Originally Posted by Scotth3886
I just checked the box the cable came in. I'm mistaken. It is a 5 meter so I'm right on the limit. Plus never any dropouts, static or anything like that. It's as dead silent as the room, which is very quiet.
Then you are good to go.
99.99% of the time USB digital is either [state number 1] a perfectly good transfer or [state number 2] completely dead [no sound]. There might also be a tiny, fleeting "glitch" noise as you transition from state 1 to state 2, say for example if you yank the cord out during playback [do so to check] but other that that tiny, fleeting pop, tick, or snap sound there are no other states of sound.
The people who claim there is an intermediate state of "lowered sound quality" either are:
imagining things because they don't conduct tests under blind conditions [and since a USB cable comparison will inherently be level matched from the get go it is probably the easiest of blind tests for a consumer to conduct with the help of an assistant to do the secret cable swapping, since it requires no external gear to calibrate levels]
The digital signal itself is successfully transferred however occasionally there are other faint noises from RFI, EMI, or ground loops which introduce changes and noises in the analog
preamp sections of their gear, including the outboard DAC itself or other things down stream from it. Noise, hum, and buzz are instantly identifiable as "this is dead wrong and shouldn't be there" when heard in isolation however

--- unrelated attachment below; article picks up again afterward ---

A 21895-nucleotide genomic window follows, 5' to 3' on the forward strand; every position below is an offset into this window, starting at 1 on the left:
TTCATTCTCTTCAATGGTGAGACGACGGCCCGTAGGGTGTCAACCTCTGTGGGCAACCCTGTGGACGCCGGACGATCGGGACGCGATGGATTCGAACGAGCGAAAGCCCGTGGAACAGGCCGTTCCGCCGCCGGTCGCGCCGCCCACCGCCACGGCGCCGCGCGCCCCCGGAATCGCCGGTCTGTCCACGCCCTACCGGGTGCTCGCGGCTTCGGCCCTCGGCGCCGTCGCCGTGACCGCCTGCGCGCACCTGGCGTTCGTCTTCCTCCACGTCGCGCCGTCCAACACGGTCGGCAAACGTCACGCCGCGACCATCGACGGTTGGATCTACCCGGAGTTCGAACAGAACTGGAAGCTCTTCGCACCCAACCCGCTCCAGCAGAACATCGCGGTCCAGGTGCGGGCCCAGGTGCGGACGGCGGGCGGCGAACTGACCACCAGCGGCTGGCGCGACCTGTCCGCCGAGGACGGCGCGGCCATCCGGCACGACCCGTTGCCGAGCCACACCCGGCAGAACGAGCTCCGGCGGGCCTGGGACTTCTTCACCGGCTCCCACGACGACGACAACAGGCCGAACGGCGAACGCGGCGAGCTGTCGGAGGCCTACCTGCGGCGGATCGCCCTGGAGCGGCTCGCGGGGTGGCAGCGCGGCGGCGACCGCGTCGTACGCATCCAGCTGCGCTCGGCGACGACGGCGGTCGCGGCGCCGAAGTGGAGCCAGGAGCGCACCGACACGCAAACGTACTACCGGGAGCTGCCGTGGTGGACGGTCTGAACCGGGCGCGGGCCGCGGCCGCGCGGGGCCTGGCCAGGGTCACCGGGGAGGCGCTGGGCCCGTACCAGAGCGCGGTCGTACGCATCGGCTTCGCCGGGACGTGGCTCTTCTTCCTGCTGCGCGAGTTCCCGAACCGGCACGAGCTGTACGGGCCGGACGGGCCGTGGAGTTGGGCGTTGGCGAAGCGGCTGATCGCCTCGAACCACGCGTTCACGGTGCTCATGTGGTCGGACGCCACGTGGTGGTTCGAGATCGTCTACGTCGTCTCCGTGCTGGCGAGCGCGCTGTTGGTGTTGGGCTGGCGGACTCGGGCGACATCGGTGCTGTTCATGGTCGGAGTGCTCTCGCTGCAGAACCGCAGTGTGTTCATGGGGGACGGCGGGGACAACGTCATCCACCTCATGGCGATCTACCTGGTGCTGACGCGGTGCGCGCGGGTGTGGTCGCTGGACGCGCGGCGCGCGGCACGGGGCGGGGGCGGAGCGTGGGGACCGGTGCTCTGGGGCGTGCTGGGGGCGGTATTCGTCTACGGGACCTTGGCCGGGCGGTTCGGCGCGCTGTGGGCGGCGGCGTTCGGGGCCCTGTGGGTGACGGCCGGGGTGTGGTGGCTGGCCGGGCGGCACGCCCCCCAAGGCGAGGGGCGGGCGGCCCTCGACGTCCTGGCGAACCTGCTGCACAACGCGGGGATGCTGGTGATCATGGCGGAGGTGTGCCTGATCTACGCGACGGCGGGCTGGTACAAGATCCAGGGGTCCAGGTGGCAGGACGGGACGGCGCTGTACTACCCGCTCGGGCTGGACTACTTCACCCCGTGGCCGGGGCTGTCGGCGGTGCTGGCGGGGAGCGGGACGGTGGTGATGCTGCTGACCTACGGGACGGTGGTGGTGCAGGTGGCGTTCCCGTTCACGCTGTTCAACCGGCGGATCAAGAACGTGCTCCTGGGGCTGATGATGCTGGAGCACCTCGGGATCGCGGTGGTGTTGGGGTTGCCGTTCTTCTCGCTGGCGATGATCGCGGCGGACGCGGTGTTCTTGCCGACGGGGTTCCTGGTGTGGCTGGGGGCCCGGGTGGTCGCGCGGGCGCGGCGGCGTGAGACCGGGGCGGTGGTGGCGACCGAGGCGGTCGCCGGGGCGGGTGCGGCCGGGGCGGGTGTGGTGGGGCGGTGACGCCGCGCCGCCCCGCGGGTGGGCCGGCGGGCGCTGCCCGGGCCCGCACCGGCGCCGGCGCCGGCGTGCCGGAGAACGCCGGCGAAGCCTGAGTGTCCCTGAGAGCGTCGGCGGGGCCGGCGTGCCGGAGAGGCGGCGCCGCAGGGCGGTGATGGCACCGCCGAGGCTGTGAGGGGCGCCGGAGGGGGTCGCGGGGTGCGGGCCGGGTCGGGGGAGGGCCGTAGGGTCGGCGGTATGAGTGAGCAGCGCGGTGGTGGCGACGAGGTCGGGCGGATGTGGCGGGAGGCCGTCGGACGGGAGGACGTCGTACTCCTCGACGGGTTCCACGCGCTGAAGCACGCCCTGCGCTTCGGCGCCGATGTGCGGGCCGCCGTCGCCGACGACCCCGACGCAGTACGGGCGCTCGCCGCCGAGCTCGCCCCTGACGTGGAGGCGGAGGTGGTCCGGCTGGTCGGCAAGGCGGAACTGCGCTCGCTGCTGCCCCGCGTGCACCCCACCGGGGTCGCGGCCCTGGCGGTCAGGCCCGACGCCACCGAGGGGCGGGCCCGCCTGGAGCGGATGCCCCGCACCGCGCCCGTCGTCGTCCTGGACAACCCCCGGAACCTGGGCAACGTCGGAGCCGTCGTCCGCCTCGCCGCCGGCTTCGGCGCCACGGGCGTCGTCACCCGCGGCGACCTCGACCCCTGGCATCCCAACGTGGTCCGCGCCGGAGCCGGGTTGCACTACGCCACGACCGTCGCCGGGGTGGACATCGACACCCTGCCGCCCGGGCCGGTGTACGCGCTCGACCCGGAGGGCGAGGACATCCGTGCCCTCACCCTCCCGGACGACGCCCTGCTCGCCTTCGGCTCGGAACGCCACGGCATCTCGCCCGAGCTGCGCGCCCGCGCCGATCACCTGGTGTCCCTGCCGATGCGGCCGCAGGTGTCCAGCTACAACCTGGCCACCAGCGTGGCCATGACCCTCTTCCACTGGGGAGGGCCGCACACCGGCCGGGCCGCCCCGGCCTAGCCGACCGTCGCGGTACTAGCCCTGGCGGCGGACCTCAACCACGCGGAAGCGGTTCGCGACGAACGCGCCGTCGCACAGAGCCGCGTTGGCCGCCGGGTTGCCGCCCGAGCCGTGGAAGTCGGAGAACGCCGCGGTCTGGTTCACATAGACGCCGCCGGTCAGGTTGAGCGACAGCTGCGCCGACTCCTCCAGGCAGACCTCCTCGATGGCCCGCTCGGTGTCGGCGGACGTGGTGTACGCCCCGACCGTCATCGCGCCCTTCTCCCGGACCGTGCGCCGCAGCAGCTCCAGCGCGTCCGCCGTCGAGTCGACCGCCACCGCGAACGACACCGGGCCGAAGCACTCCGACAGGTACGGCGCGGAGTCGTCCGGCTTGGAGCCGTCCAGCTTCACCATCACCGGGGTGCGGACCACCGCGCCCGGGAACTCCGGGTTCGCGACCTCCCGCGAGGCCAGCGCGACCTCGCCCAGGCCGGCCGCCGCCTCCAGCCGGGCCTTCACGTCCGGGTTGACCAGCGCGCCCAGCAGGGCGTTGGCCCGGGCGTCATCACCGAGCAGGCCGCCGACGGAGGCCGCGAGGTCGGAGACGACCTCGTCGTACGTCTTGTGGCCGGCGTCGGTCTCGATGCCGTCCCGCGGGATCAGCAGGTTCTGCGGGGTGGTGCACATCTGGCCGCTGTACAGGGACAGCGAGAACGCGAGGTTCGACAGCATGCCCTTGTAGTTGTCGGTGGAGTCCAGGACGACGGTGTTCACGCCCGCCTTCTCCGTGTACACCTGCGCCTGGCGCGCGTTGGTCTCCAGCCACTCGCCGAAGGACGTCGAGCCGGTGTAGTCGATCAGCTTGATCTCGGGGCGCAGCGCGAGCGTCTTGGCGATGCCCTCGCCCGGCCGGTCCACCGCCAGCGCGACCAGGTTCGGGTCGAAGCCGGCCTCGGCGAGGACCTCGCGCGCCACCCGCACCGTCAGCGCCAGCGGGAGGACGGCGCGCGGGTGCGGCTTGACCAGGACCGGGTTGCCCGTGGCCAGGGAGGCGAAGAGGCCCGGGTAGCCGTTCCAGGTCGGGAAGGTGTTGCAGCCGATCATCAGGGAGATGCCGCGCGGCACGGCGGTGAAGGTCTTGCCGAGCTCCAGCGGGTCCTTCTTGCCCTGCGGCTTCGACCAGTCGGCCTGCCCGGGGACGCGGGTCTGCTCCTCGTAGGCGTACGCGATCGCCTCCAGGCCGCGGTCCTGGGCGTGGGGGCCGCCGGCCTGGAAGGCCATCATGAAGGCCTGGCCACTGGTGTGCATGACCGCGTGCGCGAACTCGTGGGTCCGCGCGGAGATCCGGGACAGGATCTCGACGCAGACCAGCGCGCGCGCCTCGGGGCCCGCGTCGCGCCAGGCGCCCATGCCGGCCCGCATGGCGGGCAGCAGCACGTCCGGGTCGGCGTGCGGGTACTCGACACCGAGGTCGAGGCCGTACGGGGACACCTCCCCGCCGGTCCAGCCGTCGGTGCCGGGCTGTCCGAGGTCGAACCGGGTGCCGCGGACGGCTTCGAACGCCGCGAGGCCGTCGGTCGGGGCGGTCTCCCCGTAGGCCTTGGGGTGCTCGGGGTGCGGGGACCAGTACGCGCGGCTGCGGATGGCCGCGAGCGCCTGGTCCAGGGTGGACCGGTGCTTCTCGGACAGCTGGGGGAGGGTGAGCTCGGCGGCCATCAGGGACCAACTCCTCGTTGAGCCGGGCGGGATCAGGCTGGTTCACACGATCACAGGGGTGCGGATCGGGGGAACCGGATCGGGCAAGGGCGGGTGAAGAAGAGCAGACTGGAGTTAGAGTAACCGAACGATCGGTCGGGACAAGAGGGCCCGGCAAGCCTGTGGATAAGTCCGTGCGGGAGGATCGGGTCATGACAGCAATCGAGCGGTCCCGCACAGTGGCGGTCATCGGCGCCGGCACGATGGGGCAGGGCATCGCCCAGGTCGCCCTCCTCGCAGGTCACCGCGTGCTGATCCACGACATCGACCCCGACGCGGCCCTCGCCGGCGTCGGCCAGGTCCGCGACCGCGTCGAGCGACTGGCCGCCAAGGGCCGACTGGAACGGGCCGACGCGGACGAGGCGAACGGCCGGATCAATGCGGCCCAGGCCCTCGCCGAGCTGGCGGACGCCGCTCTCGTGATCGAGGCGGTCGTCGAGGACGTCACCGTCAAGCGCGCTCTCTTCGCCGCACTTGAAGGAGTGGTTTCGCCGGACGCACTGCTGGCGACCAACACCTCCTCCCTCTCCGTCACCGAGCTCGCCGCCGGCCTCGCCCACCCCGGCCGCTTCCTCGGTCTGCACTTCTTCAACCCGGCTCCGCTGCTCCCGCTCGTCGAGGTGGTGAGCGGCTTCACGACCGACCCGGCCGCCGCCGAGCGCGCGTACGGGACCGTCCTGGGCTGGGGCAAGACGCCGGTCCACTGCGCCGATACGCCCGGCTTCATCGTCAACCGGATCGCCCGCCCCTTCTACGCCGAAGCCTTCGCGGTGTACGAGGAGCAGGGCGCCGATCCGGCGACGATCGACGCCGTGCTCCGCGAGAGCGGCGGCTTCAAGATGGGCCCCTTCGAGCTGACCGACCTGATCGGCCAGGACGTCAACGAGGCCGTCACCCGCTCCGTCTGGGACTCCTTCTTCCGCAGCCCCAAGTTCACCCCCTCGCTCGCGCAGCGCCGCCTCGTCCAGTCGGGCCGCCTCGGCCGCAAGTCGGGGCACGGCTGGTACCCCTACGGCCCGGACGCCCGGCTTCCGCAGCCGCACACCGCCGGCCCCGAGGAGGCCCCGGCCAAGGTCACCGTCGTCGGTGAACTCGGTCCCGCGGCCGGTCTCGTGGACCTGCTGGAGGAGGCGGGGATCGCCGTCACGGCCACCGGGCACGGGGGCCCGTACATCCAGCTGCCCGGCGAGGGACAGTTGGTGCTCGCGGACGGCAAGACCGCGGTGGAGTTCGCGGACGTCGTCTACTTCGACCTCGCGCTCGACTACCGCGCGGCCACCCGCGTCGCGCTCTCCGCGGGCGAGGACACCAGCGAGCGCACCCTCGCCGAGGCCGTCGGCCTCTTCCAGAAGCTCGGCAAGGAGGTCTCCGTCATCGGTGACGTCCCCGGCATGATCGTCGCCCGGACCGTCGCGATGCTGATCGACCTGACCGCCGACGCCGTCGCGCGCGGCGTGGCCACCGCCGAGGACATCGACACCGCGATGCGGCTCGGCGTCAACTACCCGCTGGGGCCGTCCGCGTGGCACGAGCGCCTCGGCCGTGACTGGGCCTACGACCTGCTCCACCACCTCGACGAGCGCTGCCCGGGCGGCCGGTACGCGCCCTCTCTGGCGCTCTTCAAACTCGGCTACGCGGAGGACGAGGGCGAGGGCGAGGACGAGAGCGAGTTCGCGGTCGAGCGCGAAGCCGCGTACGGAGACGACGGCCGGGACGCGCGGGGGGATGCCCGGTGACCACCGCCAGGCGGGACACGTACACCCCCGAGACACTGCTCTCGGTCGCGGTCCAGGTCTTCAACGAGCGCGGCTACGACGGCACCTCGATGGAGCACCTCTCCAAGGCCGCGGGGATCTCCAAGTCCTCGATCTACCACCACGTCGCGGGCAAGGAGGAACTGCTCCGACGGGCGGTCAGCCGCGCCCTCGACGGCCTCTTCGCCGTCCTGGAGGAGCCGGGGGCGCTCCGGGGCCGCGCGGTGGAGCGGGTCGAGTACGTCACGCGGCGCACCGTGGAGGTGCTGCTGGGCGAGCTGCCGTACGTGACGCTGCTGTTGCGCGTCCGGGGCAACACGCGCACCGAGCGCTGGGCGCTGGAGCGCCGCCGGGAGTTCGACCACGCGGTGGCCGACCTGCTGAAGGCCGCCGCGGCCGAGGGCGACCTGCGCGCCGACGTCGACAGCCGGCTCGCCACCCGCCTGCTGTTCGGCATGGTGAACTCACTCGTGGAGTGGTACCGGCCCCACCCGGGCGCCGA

when they are at faint levels with music playing not only is it harder to tell but there are some instances where listeners actually prefer
them to a clean signal!
Faint low frequency noise is sometimes misheard as "I hear more of the vastness of the concert hall, the 'room sound', and the inherent, deep room rumble that was successfully recorded by the mics and can be heard in real life when I'm at that concert hall". [I definitely dig that sound too (found only in in some
recordings), but I want it presented to me at the correct
level, not exaggerated.]
Faint high frequency noise is sometimes misheard as "Added air, brilliance, sheen, and clarity". For example, my informal tests of MQA under double blind conditions, backed by Archimago's spectral analysis, would seem to support this.
All the talk about "Sometimes the 1s and 0s show up as 3s and 7s on cheap USB cables", "jitter", and "this USB cable has less errors so it sounds better" is scaremongering marketing baloney. Don't be fooled by people who show differences can be measured: what counts is can it be heard under blind conditions.